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Asian Myrmecology, Volume 8, pages 81-86, published December 2016

Defensive function of petiole spines in queens and workers of the formicine ant Polyrhachis lamellidens (Hymenoptera: Formicidae) against an ant predator, the Japanese tree frog Hyla japonica

FUMINORI ITO1 *, KENTARO TANIGUCHI1, 2 and JOHAN BILLEN3

1Laboratory of Entomology, Faculty of Agriculture, Kagawa University, Ikenobe, Miki 761-0795, Japan

2Present address, Kurata, Okayama 703-8265, Japan

3KU Leuven, Zoological Institute, Naamsestraat 59, box 2466, B-3000 Leuven, Belgium

Article first published online 01/July/2016

DOI: 10.20362/am.008014

© F. Ito, K. Taniguchi & J. Billen

Abstract: The defensive function of petiole spines in queens and workers of the formicine ant Polyrhachis lamellidens was investigated using the ant predating tree frog Hyla japonica. Ant workers have hook-like large spines on their petiole while the queen petiole has only small slightly curved spines. Intact workers of P. lamellidens are unpalatable while workers without spines and intact queens are palatable, indicating that the spines of workers provide an effective defense against the tree frogs. Caste differences of spine morphology therefore affect the defense potential of the ants.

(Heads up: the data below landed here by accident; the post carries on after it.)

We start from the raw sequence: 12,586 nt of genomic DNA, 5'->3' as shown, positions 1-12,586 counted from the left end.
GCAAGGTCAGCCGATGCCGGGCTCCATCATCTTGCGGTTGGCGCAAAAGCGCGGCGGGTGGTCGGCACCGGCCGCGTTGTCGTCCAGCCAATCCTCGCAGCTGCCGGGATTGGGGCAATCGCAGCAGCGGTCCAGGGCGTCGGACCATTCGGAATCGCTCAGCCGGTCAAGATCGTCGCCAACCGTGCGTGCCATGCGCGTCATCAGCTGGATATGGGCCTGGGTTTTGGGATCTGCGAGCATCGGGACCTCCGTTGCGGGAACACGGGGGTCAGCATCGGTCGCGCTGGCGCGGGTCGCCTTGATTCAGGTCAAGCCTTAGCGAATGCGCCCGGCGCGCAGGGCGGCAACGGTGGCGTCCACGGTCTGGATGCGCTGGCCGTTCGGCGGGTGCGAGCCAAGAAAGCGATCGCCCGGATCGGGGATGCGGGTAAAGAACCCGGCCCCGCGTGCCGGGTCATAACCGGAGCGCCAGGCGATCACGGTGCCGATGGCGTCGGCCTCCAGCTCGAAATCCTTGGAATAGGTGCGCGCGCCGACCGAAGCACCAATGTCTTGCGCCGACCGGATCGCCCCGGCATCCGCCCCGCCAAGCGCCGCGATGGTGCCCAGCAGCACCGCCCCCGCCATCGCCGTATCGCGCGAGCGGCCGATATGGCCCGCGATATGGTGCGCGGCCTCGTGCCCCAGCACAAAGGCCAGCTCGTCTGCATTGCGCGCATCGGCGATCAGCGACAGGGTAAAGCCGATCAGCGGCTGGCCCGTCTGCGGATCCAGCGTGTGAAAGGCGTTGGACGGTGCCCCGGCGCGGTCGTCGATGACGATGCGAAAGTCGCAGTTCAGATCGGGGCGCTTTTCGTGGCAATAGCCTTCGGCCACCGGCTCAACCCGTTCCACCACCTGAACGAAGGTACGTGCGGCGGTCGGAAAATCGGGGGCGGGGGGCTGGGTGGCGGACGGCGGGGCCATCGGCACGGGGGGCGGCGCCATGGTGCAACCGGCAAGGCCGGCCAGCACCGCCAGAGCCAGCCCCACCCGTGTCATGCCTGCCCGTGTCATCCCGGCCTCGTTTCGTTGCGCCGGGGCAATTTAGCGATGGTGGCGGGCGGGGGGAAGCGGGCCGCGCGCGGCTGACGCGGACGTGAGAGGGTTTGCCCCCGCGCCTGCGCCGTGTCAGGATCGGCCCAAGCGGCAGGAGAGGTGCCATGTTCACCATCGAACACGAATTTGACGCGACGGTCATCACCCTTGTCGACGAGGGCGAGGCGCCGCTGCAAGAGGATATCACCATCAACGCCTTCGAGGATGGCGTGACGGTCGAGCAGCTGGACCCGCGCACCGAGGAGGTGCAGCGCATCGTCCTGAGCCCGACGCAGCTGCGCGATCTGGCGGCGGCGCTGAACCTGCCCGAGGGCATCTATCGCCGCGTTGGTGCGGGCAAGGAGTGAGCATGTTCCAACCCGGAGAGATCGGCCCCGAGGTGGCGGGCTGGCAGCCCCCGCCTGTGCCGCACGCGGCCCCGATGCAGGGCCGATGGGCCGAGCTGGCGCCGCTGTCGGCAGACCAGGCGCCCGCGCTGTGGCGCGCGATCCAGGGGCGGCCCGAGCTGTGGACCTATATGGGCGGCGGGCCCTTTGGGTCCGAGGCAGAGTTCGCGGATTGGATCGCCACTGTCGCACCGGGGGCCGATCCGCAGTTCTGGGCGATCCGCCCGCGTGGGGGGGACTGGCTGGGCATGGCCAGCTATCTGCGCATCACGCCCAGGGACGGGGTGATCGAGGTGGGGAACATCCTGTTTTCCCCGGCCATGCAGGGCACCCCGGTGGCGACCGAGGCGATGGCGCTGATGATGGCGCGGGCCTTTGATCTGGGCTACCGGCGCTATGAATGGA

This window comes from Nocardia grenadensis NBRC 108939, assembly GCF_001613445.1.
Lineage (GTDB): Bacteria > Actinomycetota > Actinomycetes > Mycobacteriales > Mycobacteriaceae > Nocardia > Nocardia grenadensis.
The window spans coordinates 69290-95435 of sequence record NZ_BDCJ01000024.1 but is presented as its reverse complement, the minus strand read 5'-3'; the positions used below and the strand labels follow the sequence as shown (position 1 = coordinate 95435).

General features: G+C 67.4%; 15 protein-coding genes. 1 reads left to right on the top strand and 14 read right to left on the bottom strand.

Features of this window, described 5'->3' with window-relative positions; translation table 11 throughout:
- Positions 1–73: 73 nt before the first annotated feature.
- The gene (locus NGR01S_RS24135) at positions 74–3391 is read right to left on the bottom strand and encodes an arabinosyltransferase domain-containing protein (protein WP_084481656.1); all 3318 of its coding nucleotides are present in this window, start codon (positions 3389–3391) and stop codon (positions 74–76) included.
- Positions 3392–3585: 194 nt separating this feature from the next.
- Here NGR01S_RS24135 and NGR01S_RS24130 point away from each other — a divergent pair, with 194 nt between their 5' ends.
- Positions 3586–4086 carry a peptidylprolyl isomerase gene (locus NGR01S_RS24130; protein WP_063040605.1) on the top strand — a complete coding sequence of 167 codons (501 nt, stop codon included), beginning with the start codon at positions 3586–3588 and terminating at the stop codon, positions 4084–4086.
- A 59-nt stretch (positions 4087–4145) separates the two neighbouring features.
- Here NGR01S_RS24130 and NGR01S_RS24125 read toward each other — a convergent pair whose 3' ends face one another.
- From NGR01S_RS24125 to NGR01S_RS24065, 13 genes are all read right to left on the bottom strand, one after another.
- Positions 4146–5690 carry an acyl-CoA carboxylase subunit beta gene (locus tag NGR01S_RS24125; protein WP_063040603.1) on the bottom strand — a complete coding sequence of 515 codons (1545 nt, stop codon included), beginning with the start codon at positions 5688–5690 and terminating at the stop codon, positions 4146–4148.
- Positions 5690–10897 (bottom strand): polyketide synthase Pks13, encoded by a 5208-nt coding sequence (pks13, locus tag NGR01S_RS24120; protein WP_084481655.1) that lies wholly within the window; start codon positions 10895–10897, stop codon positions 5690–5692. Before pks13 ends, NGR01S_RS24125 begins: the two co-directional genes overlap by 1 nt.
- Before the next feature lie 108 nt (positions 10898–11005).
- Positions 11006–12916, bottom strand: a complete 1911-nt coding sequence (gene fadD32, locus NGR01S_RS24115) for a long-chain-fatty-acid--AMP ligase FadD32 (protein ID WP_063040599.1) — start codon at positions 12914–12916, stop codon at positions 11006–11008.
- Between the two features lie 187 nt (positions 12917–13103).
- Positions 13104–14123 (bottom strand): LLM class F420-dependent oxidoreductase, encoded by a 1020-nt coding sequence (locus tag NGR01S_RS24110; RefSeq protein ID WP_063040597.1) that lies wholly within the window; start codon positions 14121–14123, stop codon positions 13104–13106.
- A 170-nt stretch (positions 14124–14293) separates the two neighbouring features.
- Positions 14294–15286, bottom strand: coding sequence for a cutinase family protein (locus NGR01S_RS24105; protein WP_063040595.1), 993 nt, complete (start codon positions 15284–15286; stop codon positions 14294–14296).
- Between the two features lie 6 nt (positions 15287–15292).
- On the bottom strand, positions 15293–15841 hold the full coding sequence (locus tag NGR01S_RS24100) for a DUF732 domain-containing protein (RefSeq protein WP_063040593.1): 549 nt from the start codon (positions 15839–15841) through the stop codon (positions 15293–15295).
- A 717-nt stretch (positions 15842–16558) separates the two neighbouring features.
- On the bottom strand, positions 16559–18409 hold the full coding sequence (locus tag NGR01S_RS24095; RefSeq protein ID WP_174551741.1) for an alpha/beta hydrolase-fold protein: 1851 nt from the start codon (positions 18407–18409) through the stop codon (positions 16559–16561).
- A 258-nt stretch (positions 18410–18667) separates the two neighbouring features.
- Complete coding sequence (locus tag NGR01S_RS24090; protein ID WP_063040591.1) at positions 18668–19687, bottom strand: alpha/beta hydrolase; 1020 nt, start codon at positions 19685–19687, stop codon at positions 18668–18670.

Keywords: ants, defense, predation, spines, treefrogs

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